A History of Pi

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Tom Palven
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A History of Pi

Post by Tom Palven » Tue Jul 31, 2018 1:36 pm

A History of Pi by Petr Beckmann, 1971

Petr Beckmann was born in Czechoslovakia in 1924 and worked as a research scientist for the Czech Academy of Science until 1963 when he became a professor of electrical engineering at the University of Colorado.

From the Preface:
The history of pi is a quaint little mirror of the history of man. It is the story people like Archimedes of Syracuse, whose method of calculating pi defied substantial improvement for some 1900 years; and it is also the story of a Cleveland businessman who published a book in 1931 announcing the grand discovery that pi was exactly equal to 256/81, a value that the Egyptians had used some 4,000 years ago. It is the story of human achievement at the University of Alexandria in the 3rd century B.C.; and it is also the story of human folly which made mediaeval bishops and crusaders burn scientific libraries because they condemned their contents as the works of the Devil.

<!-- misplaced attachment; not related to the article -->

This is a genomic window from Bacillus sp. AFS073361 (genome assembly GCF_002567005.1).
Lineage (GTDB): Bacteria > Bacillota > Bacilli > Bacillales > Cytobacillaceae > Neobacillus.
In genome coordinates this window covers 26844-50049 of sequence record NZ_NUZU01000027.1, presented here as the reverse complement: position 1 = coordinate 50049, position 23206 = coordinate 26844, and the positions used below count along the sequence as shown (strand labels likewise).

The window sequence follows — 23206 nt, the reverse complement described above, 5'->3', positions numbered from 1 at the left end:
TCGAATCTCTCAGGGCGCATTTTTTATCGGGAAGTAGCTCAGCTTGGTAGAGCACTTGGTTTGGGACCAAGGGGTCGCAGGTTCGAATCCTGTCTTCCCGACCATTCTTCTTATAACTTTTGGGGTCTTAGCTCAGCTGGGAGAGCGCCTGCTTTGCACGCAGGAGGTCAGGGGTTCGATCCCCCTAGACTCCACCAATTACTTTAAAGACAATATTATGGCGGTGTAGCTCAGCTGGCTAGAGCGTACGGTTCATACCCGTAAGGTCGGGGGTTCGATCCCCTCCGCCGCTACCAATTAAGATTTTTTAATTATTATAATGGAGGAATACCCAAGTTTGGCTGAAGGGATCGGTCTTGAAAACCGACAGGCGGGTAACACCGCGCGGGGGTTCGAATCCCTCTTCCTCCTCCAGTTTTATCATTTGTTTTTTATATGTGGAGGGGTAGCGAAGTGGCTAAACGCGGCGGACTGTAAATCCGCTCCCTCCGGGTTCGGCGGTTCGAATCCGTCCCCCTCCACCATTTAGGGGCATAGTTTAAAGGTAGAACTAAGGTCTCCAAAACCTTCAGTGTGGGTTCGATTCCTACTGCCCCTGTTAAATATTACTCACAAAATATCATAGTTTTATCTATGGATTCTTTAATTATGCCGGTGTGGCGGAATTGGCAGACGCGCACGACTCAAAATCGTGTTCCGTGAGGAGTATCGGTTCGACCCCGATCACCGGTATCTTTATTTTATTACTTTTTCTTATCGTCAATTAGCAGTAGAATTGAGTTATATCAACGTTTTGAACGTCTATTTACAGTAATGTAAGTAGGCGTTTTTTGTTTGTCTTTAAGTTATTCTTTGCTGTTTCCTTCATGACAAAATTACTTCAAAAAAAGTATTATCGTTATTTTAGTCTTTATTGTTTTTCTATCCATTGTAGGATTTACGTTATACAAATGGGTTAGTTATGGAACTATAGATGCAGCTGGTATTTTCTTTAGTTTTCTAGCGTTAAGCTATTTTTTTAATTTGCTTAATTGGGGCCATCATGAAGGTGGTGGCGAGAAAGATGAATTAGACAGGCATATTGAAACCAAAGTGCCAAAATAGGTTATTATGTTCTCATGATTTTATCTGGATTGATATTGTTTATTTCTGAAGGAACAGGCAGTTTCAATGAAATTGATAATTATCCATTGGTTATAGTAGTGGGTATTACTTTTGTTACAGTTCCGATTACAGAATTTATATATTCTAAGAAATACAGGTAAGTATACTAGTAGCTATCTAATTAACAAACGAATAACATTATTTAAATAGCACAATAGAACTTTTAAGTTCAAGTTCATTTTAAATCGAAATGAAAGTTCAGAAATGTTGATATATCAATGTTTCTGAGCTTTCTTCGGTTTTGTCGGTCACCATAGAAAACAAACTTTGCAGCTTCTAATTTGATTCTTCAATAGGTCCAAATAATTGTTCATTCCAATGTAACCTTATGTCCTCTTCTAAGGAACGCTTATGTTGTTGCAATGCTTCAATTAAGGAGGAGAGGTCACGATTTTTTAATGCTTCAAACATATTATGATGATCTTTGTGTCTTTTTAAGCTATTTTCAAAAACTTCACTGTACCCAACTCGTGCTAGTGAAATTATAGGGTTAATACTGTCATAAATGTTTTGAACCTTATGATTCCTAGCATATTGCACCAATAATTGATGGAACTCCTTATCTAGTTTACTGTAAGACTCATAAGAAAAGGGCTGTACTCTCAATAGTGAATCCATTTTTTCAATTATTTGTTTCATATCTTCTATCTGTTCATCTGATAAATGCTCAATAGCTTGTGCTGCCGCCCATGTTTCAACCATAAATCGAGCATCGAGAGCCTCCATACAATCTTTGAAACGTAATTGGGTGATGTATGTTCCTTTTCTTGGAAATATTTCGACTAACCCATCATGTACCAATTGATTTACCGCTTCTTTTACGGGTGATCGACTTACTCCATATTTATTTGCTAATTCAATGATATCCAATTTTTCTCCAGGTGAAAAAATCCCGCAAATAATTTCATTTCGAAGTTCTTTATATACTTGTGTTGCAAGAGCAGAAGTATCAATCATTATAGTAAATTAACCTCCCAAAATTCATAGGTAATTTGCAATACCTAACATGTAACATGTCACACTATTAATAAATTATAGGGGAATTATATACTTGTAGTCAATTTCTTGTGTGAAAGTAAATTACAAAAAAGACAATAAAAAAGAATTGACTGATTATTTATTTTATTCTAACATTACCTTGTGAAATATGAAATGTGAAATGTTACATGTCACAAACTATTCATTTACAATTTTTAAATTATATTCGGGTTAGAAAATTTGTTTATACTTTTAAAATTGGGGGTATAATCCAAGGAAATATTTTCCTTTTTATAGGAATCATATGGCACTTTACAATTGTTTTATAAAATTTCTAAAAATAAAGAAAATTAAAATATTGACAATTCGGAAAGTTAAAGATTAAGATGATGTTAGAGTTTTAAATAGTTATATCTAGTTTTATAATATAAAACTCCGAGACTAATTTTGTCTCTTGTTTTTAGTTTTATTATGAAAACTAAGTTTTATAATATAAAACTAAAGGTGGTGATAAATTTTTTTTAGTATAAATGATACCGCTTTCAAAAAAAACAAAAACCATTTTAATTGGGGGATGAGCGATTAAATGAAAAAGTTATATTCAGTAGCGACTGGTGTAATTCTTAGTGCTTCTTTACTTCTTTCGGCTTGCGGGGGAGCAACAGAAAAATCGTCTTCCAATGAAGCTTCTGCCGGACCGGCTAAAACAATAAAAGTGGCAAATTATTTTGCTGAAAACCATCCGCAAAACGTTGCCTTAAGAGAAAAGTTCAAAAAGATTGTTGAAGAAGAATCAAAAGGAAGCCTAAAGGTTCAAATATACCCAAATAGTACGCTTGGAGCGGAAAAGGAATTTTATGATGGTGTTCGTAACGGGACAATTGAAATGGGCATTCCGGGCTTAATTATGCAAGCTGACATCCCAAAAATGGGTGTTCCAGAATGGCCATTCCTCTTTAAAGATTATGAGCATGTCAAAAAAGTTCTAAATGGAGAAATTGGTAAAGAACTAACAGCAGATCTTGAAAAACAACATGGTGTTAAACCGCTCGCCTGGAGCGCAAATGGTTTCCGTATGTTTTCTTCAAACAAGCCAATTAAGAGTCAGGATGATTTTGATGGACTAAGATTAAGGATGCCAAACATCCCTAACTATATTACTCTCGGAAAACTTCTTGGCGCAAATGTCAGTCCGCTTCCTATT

Being neither an historian nor a mathematician, I felt eminently qualified to write this story.
That remark is meant to be sarcastic, but there is a kernel of truth in it. Not being a historian, I am not obliged to wear the mask of dispassionate aloofness…
Not being a mathematician, I am not obliged to complicate my explanations with excessive mathematical rigor…

1. Dawn
2. The Belt
3. The Early Greeks
4. Euclid
5. The Roman Pest
6. Archimedes of Syracuse
7. Dusk
8. Night
9. Awakening
10. The Digit Hunters
11. The Last Archimedeans
12. Prelude to Breakthrough
13. Newton
14. Euler
15. The Monte Carlo Method
16. The Transcendence of Pi
17. The Modern Circle Squarers
18. The Computer Age

From chapter 8. NIGHT:

The Middle Ages are usually considered to have ended with the fall of Constantinople in 1453 or the discovery of the New World in 1492, but the insane persecution of science continued well beyond that time…For more than a century longer the Church tolerated no deviation from the literal word of the Bible or the teachings of Aristotle…In 1633, the 70-year old Galileo Galilei went through the torture chambers of the Inquisition until he was willing to sign that “I held that the Earth is not the center of the universe…and I swear that I will never more in the future say or assert anything verbally or in writing that will ever give rise to a similar suspicion of (heresy).”
Thereupon he was sentenced to life imprisonment…in 1642(which was commuted to house arrest).

…250 years later Sir Oliver Lodge commented:
“Poor schemers! Before the year was out an infant was born in Lincolnshire whose destiny it was to round and complete and carry forward the work of their victim, so that until man shall cease from this planet neither Galileo nor his work shall have need of a monument.”

From chapter 13 NEWTON (Dec. 25, 1642-March 31, 1727):